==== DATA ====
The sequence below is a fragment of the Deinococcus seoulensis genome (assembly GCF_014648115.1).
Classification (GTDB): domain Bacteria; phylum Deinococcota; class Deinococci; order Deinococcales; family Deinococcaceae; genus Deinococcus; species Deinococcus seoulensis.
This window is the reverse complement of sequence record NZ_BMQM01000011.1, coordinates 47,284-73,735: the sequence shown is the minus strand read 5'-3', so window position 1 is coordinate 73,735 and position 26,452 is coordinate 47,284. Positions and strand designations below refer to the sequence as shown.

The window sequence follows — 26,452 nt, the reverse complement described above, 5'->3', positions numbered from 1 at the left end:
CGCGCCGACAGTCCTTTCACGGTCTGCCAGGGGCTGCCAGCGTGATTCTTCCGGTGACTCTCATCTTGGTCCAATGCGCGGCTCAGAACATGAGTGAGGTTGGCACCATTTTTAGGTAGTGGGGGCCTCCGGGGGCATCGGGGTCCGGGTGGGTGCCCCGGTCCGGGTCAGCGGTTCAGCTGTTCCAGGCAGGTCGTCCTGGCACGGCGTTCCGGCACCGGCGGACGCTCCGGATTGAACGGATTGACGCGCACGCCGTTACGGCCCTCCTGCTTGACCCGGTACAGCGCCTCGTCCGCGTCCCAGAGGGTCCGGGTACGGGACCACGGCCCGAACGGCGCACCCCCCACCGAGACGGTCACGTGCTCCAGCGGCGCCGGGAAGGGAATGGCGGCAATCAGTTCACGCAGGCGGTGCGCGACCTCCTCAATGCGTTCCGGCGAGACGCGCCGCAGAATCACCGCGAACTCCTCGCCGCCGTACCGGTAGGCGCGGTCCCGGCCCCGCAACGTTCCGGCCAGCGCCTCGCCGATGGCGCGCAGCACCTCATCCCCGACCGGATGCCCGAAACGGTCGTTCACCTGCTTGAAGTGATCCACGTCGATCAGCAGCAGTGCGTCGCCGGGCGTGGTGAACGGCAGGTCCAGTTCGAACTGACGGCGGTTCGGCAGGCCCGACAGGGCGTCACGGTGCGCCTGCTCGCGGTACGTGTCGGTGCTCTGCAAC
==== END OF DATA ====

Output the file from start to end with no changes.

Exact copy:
The sequence below is a fragment of the Deinococcus seoulensis genome (assembly GCF_014648115.1).
Classification (GTDB): domain Bacteria; phylum Deinococcota; class Deinococci; order Deinococcales; family Deinococcaceae; genus Deinococcus; species Deinococcus seoulensis.
This window is the reverse complement of sequence record NZ_BMQM01000011.1, coordinates 47,284-73,735: the sequence shown is the minus strand read 5'-3', so window position 1 is coordinate 73,735 and position 26,452 is coordinate 47,284. Positions and strand designations below refer to the sequence as shown.

The window sequence follows — 26,452 nt, the reverse complement described above, 5'->3', positions numbered from 1 at the left end:
CGCGCCGACAGTCCTTTCACGGTCTGCCAGGGGCTGCCAGCGTGATTCTTCCGGTGACTCTCATCTTGGTCCAATGCGCGGCTCAGAACATGAGTGAGGTTGGCACCATTTTTAGGTAGTGGGGGCCTCCGGGGGCATCGGGGTCCGGGTGGGTGCCCCGGTCCGGGTCAGCGGTTCAGCTGTTCCAGGCAGGTCGTCCTGGCACGGCGTTCCGGCACCGGCGGACGCTCCGGATTGAACGGATTGACGCGCACGCCGTTACGGCCCTCCTGCTTGACCCGGTACAGCGCCTCGTCCGCGTCCCAGAGGGTCCGGGTACGGGACCACGGCCCGAACGGCGCACCCCCCACCGAGACGGTCACGTGCTCCAGCGGCGCCGGGAAGGGAATGGCGGCAATCAGTTCACGCAGGCGGTGCGCGACCTCCTCAATGCGTTCCGGCGAGACGCGCCGCAGAATCACCGCGAACTCCTCGCCGCCGTACCGGTAGGCGCGGTCCCGGCCCCGCAACGTTCCGGCCAGCGCCTCGCCGATGGCGCGCAGCACCTCATCCCCGACCGGATGCCCGAAACGGTCGTTCACCTGCTTGAAGTGATCCACGTCGATCAGCAGCAGTGCGTCGCCGGGCGTGGTGAACGGCAGGTCCAGTTCGAACTGACGGCGGTTCGGCAGGCCCGACAGGGCGTCACGGTGCGCCTGCTCGCGGTACGTGTCGGTGCTCTGCAAC